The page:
Begin typing your search above and press return to search.
Womens Day: Building a digitally equal world
access_time 8 March 2023 4:38 AM GMT
Women must arise now and embrace equity
access_time 7 March 2023 10:52 AM GMT
The criminal case against Vladimir Putin
access_time 27 Feb 2023 9:46 AM GMT
Censorship that stifles free speech
access_time 24 Feb 2023 7:02 AM GMT
Homechevron_rightMiddle Eastchevron_rightFollowing 7-year rift,...

Following 7-year rift, Iran, Saudi Arabia mend relations in China- brokered deal

Following 7-year rift, Iran, Saudi Arabia mend relations in China- brokered deal

Tehran: Rival nations in the Middle East, Iran and Saudi Arabia, have decided to restore their strained diplomatic ties seven years after they were severed in a bitter dispute.

Following four days of negotiations in China between representatives from both sides, the unexpected announcement was made.

Protesters broke into its embassy in Tehran after Riyadh executed a famous Shia Muslim cleric prompting Saudi Arabia to sever relations in January 2016.

Since then, tensions between the neighbours headed by Shia and Sunnis have frequently been high.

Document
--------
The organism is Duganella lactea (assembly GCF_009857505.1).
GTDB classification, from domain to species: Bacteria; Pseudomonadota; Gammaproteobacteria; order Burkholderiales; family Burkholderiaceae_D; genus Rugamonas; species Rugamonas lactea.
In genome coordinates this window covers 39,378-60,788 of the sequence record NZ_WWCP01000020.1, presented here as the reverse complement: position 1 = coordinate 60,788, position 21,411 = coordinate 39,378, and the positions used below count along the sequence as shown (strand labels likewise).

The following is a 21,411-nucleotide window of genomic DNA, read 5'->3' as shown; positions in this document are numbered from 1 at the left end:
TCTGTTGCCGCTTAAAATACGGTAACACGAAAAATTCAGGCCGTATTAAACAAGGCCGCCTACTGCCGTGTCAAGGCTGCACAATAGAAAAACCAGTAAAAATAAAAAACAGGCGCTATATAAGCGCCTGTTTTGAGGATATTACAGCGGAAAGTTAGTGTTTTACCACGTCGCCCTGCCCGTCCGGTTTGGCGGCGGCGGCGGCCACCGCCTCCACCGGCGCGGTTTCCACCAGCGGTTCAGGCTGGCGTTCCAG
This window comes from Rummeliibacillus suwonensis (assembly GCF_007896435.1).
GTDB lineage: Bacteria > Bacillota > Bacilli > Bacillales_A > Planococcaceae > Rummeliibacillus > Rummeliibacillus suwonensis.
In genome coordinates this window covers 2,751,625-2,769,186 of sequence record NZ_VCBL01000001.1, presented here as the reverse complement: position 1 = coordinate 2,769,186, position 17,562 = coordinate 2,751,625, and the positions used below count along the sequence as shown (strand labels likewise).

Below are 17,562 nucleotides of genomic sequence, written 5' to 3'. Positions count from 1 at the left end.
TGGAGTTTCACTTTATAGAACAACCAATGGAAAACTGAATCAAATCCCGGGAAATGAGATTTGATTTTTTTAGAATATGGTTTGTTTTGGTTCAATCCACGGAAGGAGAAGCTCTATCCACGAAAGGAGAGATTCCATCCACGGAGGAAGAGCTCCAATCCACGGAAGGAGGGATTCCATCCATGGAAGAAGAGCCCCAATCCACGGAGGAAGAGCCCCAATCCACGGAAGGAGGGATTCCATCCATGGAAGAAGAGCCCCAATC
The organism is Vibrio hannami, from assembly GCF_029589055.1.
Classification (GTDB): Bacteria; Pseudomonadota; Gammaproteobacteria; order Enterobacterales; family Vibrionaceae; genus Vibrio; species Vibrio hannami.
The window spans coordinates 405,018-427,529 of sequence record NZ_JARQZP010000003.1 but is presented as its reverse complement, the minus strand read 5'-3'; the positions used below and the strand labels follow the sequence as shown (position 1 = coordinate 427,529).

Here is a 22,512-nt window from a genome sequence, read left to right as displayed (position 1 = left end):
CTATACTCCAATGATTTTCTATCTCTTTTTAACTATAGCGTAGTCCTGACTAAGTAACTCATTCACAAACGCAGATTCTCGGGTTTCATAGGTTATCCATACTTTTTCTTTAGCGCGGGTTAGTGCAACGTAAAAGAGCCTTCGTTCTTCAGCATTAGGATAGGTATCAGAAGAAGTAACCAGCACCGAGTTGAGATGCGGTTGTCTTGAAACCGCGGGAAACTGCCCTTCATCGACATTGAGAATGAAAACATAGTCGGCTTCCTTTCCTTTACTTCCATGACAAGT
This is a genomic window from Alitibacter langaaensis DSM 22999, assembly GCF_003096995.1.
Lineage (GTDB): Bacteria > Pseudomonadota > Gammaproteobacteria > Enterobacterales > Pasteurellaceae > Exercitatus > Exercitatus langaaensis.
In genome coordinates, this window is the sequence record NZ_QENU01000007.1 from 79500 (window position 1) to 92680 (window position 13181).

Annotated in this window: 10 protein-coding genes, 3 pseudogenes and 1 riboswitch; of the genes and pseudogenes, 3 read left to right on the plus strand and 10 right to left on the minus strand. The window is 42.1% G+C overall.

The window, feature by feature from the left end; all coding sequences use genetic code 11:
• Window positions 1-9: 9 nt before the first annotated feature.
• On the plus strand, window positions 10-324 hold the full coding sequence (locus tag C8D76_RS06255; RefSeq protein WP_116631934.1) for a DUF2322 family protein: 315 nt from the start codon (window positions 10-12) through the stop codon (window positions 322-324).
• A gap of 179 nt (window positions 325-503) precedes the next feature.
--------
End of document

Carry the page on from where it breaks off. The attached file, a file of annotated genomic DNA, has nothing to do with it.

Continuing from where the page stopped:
They view one another as an aggressive force vying for supremacy in the area. Additionally, they back opposing groups all over the Middle East, most notably in Yemen, Lebanon, Syria, and Iraq.

Saudi Arabia has been conducting a devastating bombing campaign against the Houthis since the following year, while Iran aided Shia Houthi rebels who overthrew the Saudi-backed government in 2014.

Iran has also been charged by Saudi Arabia with aiding the Houthis' assault.

Drones and missiles attacked important Saudi oil facilities in 2019, in the most severe incident of its kind, causing damage and disrupting production. Although Saudi Arabia and its US ally claimed they were responsible, Iran denied being behind the assault.

Although previous efforts at reconciliation have failed, the two nations announced on Friday that their embassies would reopen in two months. They will also re-establish commerce and security ties.

The news was cautiously greeted in the US. According to John Kirby, spokesman for the White House National Security Council, the administration was in favour of "any effort to de-escalate tensions in the region". But he continued, "It really does remain to be seen if Iran is going to meet their obligations."

Antonio Guterres, the head of the UN, praised China for facilitating the deal.

The secretary-general is ready to help efforts "to ensure durable peace and security in the Gulf region", his spokesman said.

Israel, which has demanded that Iran be subjected to the greatest amount of pressure regarding its nuclear program, has not responded.

Show Full Article
TAGS:Saudi Arabia Iran China 
Next Story